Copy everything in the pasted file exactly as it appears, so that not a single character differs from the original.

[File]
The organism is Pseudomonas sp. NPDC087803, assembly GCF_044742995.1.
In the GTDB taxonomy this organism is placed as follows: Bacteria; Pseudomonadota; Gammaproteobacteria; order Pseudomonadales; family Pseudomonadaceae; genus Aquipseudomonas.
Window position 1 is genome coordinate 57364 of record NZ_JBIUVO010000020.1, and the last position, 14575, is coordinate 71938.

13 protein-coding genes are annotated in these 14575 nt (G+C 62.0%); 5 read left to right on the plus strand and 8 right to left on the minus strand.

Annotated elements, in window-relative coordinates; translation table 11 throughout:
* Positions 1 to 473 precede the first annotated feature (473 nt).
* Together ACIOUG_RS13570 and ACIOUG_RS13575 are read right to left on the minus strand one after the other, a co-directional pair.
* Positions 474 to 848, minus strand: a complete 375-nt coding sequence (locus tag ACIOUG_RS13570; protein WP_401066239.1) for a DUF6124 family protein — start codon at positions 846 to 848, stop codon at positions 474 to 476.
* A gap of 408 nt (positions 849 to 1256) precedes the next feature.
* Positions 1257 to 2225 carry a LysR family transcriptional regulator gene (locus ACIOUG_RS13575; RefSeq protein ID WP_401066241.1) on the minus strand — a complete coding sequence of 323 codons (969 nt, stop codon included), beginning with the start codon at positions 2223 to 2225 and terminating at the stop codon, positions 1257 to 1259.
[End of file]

The organism is Pseudomonas sp. NPDC087803, assembly GCF_044742995.1.
In the GTDB taxonomy this organism is placed as follows: Bacteria; Pseudomonadota; Gammaproteobacteria; order Pseudomonadales; family Pseudomonadaceae; genus Aquipseudomonas.
Window position 1 is genome coordinate 57364 of record NZ_JBIUVO010000020.1, and the last position, 14575, is coordinate 71938.

13 protein-coding genes are annotated in these 14575 nt (G+C 62.0%); 5 read left to right on the plus strand and 8 right to left on the minus strand.

Annotated elements, in window-relative coordinates; translation table 11 throughout:
* Positions 1 to 473 precede the first annotated feature (473 nt).
* Together ACIOUG_RS13570 and ACIOUG_RS13575 are read right to left on the minus strand one after the other, a co-directional pair.
* Positions 474 to 848, minus strand: a complete 375-nt coding sequence (locus tag ACIOUG_RS13570; protein WP_401066239.1) for a DUF6124 family protein — start codon at positions 846 to 848, stop codon at positions 474 to 476.
* A gap of 408 nt (positions 849 to 1256) precedes the next feature.
* Positions 1257 to 2225 carry a LysR family transcriptional regulator gene (locus ACIOUG_RS13575; RefSeq protein ID WP_401066241.1) on the minus strand — a complete coding sequence of 323 codons (969 nt, stop codon included), beginning with the start codon at positions 2223 to 2225 and terminating at the stop codon, positions 1257 to 1259.